Each year the worlds of disability & technology collide at the International Technology & Persons with Disabilities Conference hosted by California State Northridge University Centre on Disabilities (@CSUNCOD) at the Manchester Grand Hyatt in San Diego, California. This year, I found myself fortunate enough to attend.
Photo: My #CSUN13 badge of honour
I’ve been working in the ‘Accessibility field’ for almost 4 years. Much of my job as as the Adaptive Technologist with Accessibility Services involves the direct technical support of the various assistive and adaptive technologies used by the students registered with our office. Assistive / Adaptive Technologies, or ‘AT’ as it’s commonly known as, can be anything from an ‘off-the-shelf’ device that has been modified or ‘adapted’ for use by someone with a disability, to a device that has been designed specifically with disability in mind to enhance or maintain that person’s abilities.
I became aware of the conference affectionately known as CSUN about a year and a half ago while following a couple of the regular conference-goers on Twitter. After a week of following the hashtag #CSUN12 on Twitter during the conference last year, it was obvious that this was the place where technical ‘accessiblistas’ gather. The conference has developed quite a reputation for showcasing the the latest and greatest improvements, developments and research in web, technical and educational accessibility. I had to go.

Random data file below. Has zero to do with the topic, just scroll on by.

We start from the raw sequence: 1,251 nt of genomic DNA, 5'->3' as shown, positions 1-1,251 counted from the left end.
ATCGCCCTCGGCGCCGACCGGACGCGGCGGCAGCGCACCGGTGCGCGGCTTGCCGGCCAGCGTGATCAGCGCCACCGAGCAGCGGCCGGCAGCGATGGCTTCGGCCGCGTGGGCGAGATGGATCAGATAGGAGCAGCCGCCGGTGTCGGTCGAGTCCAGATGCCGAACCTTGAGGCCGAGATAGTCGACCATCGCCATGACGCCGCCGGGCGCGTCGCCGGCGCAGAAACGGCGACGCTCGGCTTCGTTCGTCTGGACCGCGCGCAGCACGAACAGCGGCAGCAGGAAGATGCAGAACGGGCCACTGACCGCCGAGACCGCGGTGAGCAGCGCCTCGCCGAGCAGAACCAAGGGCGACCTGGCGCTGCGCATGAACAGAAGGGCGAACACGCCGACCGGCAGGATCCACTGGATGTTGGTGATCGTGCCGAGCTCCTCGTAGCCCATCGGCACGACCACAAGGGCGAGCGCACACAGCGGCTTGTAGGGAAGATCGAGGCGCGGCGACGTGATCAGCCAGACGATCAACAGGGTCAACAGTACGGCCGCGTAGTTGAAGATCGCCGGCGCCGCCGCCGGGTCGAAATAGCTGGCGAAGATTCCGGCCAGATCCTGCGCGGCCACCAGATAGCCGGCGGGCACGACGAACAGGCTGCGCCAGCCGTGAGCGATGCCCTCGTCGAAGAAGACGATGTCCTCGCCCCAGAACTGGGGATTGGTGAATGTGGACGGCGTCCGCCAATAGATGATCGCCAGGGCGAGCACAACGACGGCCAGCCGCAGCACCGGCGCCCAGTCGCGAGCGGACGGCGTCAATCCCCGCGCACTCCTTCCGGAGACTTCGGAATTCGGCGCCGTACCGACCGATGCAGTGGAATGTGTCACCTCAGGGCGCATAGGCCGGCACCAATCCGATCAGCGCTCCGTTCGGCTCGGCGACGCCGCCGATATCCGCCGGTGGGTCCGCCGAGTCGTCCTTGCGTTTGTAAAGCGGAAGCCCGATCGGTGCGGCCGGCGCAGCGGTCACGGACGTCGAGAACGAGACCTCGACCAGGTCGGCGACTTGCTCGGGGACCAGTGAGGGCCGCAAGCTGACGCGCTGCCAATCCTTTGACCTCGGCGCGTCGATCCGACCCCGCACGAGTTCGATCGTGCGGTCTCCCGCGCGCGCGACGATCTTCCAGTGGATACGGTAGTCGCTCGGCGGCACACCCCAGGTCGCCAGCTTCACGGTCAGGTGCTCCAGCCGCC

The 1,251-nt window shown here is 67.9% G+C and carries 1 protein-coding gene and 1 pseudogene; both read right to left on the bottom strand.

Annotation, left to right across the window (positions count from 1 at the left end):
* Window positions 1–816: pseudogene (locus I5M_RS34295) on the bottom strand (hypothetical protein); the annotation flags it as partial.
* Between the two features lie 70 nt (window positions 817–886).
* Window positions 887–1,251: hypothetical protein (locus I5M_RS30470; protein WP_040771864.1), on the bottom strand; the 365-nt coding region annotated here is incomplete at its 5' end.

My plans came into fruition (a big thank you Trent University) and a simple tweet mid-January of this year announcing that “#CSUN13 was a go”, with #CSUN13 being the hashtag used on Twitter to aggregate all CSUN 2013 related information, immediately connected me to others who were heading to the same event and the networking began. It turns out, there was quite a Canadian contingent represented at the conference, notably many from the GTA who travelled upon the ‘CSUN Express’ on Air Canada Flight 777 direct to San Diego the day before the official start of the conference.
So there I was, sitting at a patio table by the bay in late February less than two hours after my flight landed in sunny San Diego. I was surrounded by a dozen or so individuals, all of whom I had just met in person for the first time. Web developers, project managers in the financial sector, private accessibility consultants and even a federal government employee with authoring expertise on Section 508 (America’s Rehabilitation Act, specifically, how federal agencies make their electronic & information technology accessible to those with disabilities). Companies like Wells Fargo, RBC, Scotia Bank, Paypal, Nuance, CGI, oh, and myself from Trent University, all represented at this table. It was shortly after this photo was taken that things really started to sink in: this whole ‘accessibility thing’ is far bigger and further reaching than I had ever imagined. #CSUN13 was off to a great start.
Photo: Patio in February? Done. via George Zamfir (@good_wally)